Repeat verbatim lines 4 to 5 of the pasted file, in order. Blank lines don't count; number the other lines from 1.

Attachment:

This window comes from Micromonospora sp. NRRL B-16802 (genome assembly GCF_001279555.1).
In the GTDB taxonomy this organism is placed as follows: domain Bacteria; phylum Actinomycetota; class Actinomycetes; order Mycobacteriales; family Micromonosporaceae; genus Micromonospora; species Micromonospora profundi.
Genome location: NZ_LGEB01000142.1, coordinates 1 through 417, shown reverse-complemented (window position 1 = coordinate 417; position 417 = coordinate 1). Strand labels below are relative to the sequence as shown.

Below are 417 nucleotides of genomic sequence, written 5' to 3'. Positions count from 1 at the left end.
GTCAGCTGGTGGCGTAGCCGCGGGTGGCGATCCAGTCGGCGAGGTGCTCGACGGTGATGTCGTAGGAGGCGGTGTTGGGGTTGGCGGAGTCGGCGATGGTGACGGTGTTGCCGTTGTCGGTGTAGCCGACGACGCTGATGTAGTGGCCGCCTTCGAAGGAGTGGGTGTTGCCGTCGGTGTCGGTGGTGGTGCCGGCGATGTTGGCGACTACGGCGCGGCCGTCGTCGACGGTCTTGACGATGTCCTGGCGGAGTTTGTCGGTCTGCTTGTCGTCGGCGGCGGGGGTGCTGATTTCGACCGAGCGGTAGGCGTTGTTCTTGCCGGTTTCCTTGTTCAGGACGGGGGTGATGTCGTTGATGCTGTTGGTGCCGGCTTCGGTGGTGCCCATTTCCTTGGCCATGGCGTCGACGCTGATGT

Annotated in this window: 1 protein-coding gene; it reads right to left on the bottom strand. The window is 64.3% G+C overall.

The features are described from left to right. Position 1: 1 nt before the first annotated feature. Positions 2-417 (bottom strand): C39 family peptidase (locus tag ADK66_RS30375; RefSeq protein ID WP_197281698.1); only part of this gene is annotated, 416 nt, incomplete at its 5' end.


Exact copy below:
Below are 417 nucleotides of genomic sequence, written 5' to 3'. Positions count from 1 at the left end.
GTCAGCTGGTGGCGTAGCCGCGGGTGGCGATCCAGTCGGCGAGGTGCTCGACGGTGATGTCGTAGGAGGCGGTGTTGGGGTTGGCGGAGTCGGCGATGGTGACGGTGTTGCCGTTGTCGGTGTAGCCGACGACGCTGATGTAGTGGCCGCCTTCGAAGGAGTGGGTGTTGCCGTCGGTGTCGGTGGTGGTGCCGGCGATGTTGGCGACTACGGCGCGGCCGTCGTCGACGGTCTTGACGATGTCCTGGCGGAGTTTGTCGGTCTGCTTGTCGTCGGCGGCGGGGGTGCTGATTTCGACCGAGCGGTAGGCGTTGTTCTTGCCGGTTTCCTTGTTCAGGACGGGGGTGATGTCGTTGATGCTGTTGGTGCCGGCTTCGGTGGTGCCCATTTCCTTGGCCATGGCGTCGACGCTGATGT